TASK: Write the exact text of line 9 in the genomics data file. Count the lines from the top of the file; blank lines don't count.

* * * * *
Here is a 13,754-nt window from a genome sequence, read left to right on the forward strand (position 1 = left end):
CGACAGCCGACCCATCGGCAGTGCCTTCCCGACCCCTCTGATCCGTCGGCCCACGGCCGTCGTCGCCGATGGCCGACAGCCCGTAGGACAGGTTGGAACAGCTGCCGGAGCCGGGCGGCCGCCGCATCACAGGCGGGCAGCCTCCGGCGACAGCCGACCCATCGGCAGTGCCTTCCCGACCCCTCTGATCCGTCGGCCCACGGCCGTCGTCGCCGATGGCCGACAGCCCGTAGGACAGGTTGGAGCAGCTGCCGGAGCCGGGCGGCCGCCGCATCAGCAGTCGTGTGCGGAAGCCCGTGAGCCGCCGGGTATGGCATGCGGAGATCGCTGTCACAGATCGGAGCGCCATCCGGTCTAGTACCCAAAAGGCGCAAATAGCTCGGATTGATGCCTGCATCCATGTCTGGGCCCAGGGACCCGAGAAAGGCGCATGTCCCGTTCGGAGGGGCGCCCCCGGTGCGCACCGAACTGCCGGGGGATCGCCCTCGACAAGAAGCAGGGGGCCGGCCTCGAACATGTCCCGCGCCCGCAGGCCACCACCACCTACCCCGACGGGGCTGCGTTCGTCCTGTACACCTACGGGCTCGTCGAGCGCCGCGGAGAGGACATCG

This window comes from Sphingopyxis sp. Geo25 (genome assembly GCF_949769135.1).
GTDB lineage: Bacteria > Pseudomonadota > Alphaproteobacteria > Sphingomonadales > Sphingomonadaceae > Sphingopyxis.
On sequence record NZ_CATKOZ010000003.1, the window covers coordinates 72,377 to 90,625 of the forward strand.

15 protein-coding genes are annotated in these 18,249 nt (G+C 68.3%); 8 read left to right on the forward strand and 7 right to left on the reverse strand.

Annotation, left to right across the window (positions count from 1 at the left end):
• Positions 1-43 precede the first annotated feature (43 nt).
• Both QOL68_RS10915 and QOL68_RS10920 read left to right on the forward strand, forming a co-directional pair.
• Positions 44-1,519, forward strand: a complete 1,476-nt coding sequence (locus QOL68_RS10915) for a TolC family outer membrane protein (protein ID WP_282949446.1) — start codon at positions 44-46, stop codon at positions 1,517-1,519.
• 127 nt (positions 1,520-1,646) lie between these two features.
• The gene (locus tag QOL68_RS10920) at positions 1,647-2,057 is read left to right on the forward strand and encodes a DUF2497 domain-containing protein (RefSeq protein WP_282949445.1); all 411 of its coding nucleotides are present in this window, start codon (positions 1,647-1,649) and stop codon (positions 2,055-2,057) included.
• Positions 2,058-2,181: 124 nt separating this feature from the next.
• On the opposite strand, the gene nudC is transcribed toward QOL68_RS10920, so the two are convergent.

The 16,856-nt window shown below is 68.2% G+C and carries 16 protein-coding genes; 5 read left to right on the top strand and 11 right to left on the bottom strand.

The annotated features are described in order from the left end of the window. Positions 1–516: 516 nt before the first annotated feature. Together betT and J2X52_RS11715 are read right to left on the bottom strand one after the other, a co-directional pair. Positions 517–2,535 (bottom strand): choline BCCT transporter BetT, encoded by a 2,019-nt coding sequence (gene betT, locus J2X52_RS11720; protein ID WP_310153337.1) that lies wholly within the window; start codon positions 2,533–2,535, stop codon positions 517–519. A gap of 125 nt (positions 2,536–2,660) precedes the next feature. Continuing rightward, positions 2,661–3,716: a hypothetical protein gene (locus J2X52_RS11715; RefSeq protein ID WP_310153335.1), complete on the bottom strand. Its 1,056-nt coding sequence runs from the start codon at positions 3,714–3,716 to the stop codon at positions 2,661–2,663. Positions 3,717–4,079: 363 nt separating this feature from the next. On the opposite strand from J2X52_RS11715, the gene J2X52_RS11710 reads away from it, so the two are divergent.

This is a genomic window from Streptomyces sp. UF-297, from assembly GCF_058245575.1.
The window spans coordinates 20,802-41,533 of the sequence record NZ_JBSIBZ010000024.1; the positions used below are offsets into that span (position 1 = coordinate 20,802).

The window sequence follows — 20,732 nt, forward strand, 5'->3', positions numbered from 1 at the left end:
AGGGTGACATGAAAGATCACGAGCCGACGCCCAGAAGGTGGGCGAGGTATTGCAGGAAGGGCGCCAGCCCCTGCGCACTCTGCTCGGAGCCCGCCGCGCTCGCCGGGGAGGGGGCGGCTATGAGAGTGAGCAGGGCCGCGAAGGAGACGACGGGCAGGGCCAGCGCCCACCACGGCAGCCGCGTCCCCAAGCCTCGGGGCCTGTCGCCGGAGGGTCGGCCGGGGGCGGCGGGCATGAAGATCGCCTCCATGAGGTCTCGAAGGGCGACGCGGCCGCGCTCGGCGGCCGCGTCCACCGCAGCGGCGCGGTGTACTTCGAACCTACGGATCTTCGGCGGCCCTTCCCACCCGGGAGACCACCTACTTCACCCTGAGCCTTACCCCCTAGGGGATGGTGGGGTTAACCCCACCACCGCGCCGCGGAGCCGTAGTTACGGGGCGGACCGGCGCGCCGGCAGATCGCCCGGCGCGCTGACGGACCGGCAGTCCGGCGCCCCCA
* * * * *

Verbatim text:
• Both QOL68_RS10915 and QOL68_RS10920 read left to right on the forward strand, forming a co-directional pair.